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What is Bioethanol Fuel and Its Efficiency

Updated on March 21, 2011

 

Bioethanol is ethanol produced by a process of fermentation of biomass, ie agricultural products rich in sugar (carbohydrates) such as cereals, sugar crops, the starch and pomace.

 

For energy bioethanol can be used as a component for gasoline or for the preparation ETBE (ethyl ethylbutyl), a derivative of high octane. Can be used in gasoline in proportions of up to 20% without changing the engine, motor or pure in Flex.

 

Also you can use bioethanol as a fuel in biocamini, exploiting the power of heat to warm the room. The experimentation on this issue, made by "DOMOSTYL" (which holds the European patent), led to the development of a bio alcohol fireplace 13,000 BTU, or + 16 ° per hour in 70 m2.

 

The process of bioethanol production generates, depending on the feedstock used, other products with economic value, for use as appropriate to the animal feed, co-generation, etc..

Production

Bioethanol from sugar cane

In Brazil, the yield of ethanol from sugar cane was nearly 6 000 liters per hectare, compared to 2 000 liters in 1975. Ethanol production in Brazil accounts for about 20% of the fuel economy of internal transport.

Typically, the EROEI of ethanol from grain is around the value 1 , the hero made in Brazil with sugar cane and is likely to exceed a value of Brazilian sources claim a 7-8 lead without rigorous proofs. This means that Brazil will produce 6,000 gallons of ethanol consumes 750-860 liters per production cycle, according to Brazilian sources optimistic (do not count administrative expenses).

Bioethanol from the trunk of the plant

Another method that allows the production of bioethanol is to get the first of glucose and produce ethanol by fermentation using. The trunk of the tree, usually spruce, should be properly pre-processed to obtain shredded wood, which is then subjected to cooking and therefore is the extraction of glucose. Once you submit the extract from the hexose substrate for fermentation by Saccharomyces cerevisiae, or yeast organisms which operate in anaerobic conditions and giving them as a final product of the glycolytic pathway in which pyruvate is first decarboxylated to acetaldehyde and after obtaining a hydrogenation, in fact, ethanol. The ethanol produced, however, has a maximum concentration of 25-30% because the yeast have a low ability to withstand high concentrations of alcohol. For this reason it is subjected to azeotropic distillation to obtain a 94-95% ethanol.

Bioethanol from cellulose

Large amounts of cellulose are hydrolysed and through the use of fungi or bacteria convert cellulose to glucose and other sugars, then ferment by yeast or other microbes. Innovative research is aimed at genetically modifying the bacteria, yeasts such as Saccharomyces cerevisiae modified to produce twice as much ethanol. Another avenue of research is to combine the characteristics of break down cellulose into glucose with that of turning sugar into ethanol by a single organization.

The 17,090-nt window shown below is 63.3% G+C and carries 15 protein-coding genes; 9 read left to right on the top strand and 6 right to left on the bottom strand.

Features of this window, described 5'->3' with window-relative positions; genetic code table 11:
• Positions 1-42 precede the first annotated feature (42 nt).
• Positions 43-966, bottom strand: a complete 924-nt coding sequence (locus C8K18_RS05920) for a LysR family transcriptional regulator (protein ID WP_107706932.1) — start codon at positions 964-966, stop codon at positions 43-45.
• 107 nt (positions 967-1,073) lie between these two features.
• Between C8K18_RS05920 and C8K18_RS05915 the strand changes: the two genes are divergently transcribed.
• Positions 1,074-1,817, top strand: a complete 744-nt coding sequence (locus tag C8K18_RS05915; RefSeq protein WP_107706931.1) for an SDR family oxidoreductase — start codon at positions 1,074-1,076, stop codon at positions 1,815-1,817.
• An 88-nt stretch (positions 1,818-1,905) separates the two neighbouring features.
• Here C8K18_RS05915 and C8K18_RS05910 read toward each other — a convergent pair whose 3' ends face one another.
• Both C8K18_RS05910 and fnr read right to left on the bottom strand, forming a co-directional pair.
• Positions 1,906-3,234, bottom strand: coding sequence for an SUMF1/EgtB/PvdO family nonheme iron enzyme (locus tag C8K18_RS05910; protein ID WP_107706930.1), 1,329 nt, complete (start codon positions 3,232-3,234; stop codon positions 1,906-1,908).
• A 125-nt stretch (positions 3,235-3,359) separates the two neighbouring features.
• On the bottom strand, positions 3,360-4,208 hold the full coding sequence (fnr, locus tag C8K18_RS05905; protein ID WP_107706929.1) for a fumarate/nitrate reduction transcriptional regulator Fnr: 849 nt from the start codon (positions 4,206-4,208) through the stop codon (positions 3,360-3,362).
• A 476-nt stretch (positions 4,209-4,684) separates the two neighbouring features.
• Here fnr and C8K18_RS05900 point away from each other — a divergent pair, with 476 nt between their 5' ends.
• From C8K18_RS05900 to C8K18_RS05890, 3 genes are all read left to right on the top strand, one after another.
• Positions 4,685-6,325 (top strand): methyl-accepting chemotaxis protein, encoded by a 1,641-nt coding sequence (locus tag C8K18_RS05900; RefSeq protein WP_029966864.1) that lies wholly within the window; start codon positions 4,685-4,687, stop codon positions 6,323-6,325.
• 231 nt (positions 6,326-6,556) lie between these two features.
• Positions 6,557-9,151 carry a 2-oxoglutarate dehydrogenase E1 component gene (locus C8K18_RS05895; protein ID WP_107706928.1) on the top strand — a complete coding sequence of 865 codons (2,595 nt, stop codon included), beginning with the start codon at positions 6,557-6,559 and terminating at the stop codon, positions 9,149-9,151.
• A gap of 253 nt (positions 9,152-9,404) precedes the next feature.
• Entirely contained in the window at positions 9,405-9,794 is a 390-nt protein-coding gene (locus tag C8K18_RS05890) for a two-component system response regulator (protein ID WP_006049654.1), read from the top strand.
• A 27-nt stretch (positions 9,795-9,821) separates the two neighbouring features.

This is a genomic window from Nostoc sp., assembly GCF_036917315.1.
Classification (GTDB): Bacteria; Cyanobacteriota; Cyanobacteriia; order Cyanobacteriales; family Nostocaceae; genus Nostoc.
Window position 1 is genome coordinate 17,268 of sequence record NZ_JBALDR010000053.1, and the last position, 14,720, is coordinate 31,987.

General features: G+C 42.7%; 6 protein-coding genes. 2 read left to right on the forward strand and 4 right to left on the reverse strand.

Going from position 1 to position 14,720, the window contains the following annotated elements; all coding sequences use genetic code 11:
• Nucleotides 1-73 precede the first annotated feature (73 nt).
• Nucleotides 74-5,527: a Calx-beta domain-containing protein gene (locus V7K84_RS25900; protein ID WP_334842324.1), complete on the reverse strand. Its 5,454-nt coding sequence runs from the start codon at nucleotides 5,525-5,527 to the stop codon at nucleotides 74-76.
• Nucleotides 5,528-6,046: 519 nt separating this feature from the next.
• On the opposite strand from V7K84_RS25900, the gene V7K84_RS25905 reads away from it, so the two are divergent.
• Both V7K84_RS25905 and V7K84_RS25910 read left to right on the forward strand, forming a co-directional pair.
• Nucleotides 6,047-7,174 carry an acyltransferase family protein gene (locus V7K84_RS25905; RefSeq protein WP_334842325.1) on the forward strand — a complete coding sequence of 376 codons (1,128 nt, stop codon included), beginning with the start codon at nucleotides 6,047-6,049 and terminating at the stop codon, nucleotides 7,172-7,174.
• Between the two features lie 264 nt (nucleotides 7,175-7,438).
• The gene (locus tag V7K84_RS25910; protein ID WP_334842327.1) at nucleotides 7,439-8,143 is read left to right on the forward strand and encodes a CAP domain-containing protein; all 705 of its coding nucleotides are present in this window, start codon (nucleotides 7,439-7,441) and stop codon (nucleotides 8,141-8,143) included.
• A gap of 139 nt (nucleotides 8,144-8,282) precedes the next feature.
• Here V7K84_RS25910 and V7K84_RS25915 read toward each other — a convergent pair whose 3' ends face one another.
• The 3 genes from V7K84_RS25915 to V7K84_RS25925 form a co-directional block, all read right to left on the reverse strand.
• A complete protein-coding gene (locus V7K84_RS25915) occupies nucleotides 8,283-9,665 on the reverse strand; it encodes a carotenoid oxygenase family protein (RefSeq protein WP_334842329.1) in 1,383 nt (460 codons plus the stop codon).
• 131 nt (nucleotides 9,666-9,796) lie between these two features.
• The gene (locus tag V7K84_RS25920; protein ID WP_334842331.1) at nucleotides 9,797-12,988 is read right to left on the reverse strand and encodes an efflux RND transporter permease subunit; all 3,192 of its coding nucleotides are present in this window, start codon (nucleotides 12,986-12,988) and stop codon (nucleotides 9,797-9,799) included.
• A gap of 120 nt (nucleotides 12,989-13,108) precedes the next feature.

Bio-ethanol from cellulose is much more expensive than that obtained from sugar cane and only major scientific advances can make it convenient. Note that the cost is not due to raw material (cellulose), but its transformation into bioethanol. The current industrial processes are the cost of cellulose ethanol three times that obtained from sugar cane.

Efficiency of Bioethanol

For general aspects of biofuel production, energy efficiency, consumption of soil and agricultural resources and so on., See the main entry.

Bioethanol has a calorific value lower than that of gasoline and is an energy carrier that has a thermodynamic efficiency of 30% less than normal fuel. The number of pure ethanol is 113 octane, it is used to raise the octane number of gasoline distillation. This partly compensates for the low calorific value.

Bio-ethanol from grain has, on average, according to some studies an EROEI of about 1 that would be burned to produce a quantity (energy) of fossil fuel that is equal to the amount (energy) of ethanol produced. Therefore, a car powered by ethanol and CO2 pollution would like a car powered by fossil fuel switching. Other studies have found a better EROEI.

Bio-ethanol from cellulose has now cost three times that of cane sugar. The latter is produced only in a limited area of the planet (Brazil) and small amount compared to the global needs.

Nevertheless, the second generation systems (now in full deployment) allow you to use scraps of agricultural products with greater efficiency. This means that in future will not be necessary to cultivate one hectare of cereals for bioethanol production, but just use what remains of the plant as a source of glucose. This obviously entails the elimination of the cost of disposal of waste products (very important in economic and ecological).

Recent studies  point out that although the use of ethanol reduces the concentration of carcinogens such as benzene and butadiene, while rising levels of formaldehyde and acetaldehyde. According to these studies, the overall risk is similar but extensive use may also increase ozone levels in some areas of the planet.

Production Incentives

 

In the United States Energy Policy Act of 2005 provides strong federal subsidies to farmers to increase production of ethanol from 4 billion gallons in 2006 to 7.5 billion in 2012.

 

Brazil plans to double ethanol production by the end of 2010 making it one of the biggest exporters being the figure of 5 billion liters is sufficient to supply about 5 million cars.

 

Sweden, thanks to a program that also includes extensive use of bioethanol for transport, aiming to become the first country in the world independent of oil by 2020

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